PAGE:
Business India, Oct 1-14, 2001,
A peak in the Valley
In the gloom and doom of the economic downturn, is Arjun Gupta another Vinod Khosla in the making?
1977-80: BA Economics St Stephens College, Delhi
1980-82: BS 1982-84 MS Computer Science, Washington State University, Pullman
1984-87: System Soft Ware Engineer at Tektronix
1987-89: MBA Stanford University
1989-93: McKinsey & Co
1993-94: Kleiner Perkins
1994-97: The Chatterjee Group
1997-present: Founded Telesoft Partners
Arjun Gupta is a climber. He’s climbed with three major Himalayan expeditions to Thalaysagar, Arjuna and Trishul, all peaks above 20,000 feet, when he was hardly 18. Today at 41, he is climbing some new peaks in a place as far removed from the Himalayas as you can get — Silicon Valley.
Does a valley have peaks? It sounds like an oxymoron from a school grammar book. For with the gut wrenching dip in the tech business, there are, amazingly, a few bright spots and smiling faces left. Gupta is one. While many of his ilk have seen large parts of their portfolios vapourise, he’s laughing all the way to the bank, alongwith his partners in the Venture Capital firm, Telesoft Partners. He has successfully made deals worth almost $1.5 billion in the past few months, when there was a bloodbath in the markets, even before the terrorist attacks.
The broadband chip start-up Vxtel was sold in February 2001 to Intel for $550 million (all cash). Another chipmaker, Catamaran, was sold to Infineon – a semiconductor spin-off from Siemens – for $250 million in May 2001. Lara Networks was sold to Cypress Semiconductors in June 2001 for $225 million and Versatile, another chip startup, was sold to another chipmaker, Vitesse Semiconductors, for $267 million a week later. In August, Kyamata, an optical solutions firm, was acquired by Alcatel Optronics for $117 million. All this frenzied deal-making adds up to a cool $1.5 billion. Telesoft partners funded all these companies. Also, Vxtel, Lara, Catamaran and Versatile happen to have Indian founders.
Gupta grew up in Delhi and studied economics at St Stephens. He did not want to be an engineer or a doctor – the traditional career paths for bright teenagers in India. But the events that followed have made him believe in karma. After landing in Washington on a student exchange programme, he ended up doing BS in Computer Science in ’82 from Washington State University at Pullman and an MS in ’84. He then signed up for a PhD at the same University. As part of his MS, Gupta was converting peripherals into network resources. At the PhD level he took up the problem of Utopia that is load sharing—use whichever machine is available on the network. However, his doctoral ambitions were short-circuited by an offer at Tectronix, famous for their oscilloscopes.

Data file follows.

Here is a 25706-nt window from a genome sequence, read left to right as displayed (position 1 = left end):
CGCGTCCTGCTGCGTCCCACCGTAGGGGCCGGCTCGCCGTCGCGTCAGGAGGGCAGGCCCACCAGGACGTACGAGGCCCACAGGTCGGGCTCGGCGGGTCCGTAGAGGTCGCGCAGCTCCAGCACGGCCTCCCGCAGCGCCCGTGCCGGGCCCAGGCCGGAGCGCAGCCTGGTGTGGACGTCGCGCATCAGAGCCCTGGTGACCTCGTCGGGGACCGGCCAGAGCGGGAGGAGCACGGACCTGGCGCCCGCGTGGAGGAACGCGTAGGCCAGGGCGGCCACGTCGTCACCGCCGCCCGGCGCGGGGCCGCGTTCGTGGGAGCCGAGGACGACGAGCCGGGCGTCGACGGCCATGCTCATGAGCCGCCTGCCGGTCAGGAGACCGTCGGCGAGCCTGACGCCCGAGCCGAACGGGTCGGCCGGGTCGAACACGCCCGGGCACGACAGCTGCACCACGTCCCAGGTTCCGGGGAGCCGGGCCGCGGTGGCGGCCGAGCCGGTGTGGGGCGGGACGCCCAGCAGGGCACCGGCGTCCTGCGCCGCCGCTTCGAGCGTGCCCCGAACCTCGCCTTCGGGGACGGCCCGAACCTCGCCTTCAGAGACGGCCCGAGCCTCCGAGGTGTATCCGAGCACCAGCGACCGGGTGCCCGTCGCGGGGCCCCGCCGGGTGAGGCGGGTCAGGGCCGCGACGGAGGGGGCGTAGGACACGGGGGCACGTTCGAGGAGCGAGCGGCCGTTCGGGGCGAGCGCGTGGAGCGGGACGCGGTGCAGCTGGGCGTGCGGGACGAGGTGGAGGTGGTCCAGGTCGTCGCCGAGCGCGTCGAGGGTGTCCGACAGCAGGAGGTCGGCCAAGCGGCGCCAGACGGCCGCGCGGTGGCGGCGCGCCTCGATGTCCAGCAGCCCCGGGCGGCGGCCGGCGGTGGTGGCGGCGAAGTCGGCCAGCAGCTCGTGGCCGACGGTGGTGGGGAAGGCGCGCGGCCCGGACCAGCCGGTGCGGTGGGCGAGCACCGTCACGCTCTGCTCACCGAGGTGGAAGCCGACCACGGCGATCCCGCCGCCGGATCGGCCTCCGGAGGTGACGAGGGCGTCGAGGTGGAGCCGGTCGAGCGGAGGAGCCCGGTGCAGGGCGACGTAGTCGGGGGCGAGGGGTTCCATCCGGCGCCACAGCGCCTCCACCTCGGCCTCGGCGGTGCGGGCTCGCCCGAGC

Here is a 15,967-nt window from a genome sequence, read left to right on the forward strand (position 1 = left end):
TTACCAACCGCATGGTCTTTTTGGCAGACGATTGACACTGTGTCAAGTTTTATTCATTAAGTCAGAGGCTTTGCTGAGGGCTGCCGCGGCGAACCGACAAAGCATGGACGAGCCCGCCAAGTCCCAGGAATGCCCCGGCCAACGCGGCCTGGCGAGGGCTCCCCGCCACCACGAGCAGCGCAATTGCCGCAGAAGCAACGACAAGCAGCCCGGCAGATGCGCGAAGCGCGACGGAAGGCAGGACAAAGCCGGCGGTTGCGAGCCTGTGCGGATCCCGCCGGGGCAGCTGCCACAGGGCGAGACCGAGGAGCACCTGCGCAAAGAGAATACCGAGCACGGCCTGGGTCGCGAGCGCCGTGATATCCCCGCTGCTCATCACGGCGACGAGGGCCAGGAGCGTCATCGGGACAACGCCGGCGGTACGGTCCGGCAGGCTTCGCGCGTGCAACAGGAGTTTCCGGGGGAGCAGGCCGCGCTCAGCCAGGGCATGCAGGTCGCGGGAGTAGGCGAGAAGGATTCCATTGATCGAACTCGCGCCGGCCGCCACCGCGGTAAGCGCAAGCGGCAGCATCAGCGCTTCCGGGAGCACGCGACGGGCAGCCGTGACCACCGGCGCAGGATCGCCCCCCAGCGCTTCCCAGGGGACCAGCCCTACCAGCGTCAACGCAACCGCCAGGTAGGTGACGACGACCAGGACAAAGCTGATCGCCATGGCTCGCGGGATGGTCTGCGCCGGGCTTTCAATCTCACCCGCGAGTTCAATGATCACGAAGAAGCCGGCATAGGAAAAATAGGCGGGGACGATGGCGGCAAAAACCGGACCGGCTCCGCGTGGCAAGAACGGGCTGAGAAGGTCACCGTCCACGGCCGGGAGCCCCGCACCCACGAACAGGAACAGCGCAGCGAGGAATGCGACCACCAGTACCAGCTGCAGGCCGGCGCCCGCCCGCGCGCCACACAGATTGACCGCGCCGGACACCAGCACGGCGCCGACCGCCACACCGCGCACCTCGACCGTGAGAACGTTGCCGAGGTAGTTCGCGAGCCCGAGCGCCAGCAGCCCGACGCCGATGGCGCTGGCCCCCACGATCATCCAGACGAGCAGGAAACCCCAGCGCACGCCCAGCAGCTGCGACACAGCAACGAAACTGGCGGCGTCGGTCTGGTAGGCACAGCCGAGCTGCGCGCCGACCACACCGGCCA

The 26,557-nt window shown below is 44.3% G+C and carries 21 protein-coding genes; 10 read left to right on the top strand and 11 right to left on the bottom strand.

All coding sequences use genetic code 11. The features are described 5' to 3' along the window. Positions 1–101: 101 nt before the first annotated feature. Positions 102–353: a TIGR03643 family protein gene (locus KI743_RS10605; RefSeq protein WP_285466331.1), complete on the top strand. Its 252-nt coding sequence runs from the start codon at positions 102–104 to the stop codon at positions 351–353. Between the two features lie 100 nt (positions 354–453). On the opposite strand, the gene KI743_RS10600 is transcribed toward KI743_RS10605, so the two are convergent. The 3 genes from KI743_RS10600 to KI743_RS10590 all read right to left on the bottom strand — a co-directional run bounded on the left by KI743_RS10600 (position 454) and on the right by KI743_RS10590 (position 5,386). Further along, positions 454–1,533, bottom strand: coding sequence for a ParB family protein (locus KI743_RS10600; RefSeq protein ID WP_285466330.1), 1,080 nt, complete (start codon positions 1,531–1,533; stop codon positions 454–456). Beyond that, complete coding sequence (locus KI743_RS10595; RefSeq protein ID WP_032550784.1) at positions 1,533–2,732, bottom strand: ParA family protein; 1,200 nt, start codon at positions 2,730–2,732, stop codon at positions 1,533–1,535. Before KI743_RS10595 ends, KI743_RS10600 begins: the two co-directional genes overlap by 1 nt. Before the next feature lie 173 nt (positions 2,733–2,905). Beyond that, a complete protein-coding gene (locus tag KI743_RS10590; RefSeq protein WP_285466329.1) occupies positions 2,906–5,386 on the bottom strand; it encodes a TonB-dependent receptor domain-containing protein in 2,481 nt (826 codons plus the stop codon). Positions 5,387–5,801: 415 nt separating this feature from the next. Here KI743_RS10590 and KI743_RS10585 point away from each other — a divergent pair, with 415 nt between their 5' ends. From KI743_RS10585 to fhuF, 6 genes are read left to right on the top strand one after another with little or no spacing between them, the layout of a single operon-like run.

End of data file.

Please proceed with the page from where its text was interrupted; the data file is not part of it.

“I got an opportunity to implement my thesis on their new digital Oscilloscope. Tectronix was ahead of the game from HP, they grew up to $1.5 billion and then went flat, but HP became a $ 40 billion company.
Tectronix did not take the risks. Silicon Graphics came to them to sell the idea of graphical workstations for $25 million, but they were not interested,” recalls Arjun of his engineering experience.
But Arjun was too much of an entrepreneur-techie. “I was a software engineer at Tectronix. We created a company called Computer Based Instruments, funded by Tectronix. But right after commercialisation they decided that the opportunity was too large to be left to “inexperienced hands” and brought it back into the parent company,” says Arjun. But the disappointment at Tectronix did not deter Arjun. He thought he should get a good grounding in business and hence armed himself with an MBA. He joined Stanford in 1987 and spent a summer at Morgan Stanley, in New York.
Investment banking did not excite Arjun. “It was interesting, but there were hardly half-a-dozen concepts in debt and equity and everything else was a permutation and a combination. It became repetitive,” he recalls. So, after his MBA, he joined McKinsey & Co. They started a new programme to enter the Silicon Valley. But the basic problem was their approach, which was that of a generalist. As a McKinsey consultant, one could do pharmaceuticals today, automobiles tomorrow and so on. Which is fine in mature industries where you apply basic business principles, but in a sector like technology, which is changing at a fantastic rate, it did not make sense. During those four years, Arjun worked full time for two years at Apple Computers and two years at Pactel, a wireless company. Qualcomm’s Irvin Jacob was then hanging around trying to convince Pactel that CDMA is the way to go, and Arjun wrote the first justification for Pactel to fund CDMA.
It did and Qualcomm took off.
Today, some people in the industry are saying that Arjun is another Vinod Khosla in the making. But Arjun himself suddenly turns reverential when you mention Khosla’s name: “Any comparison to Vinod is a total mischaracterisation. He is a giant with a mega firm (Kleiner Perkins). We are merely neophytes that are passionate about helping build great companies. At TeleSoft, I have certainly tried to apply the best practices I learnt from Purnendu Chatterjee, George Soros; Vinod Khosla and John Doerr at KP; Rajat Gupta and others at McKinsey; Bill Ford and Frank Quatrone at Morgan Stanley; and Atiq Raza and Raj Singh, who are friends and serial entrepreneurs.”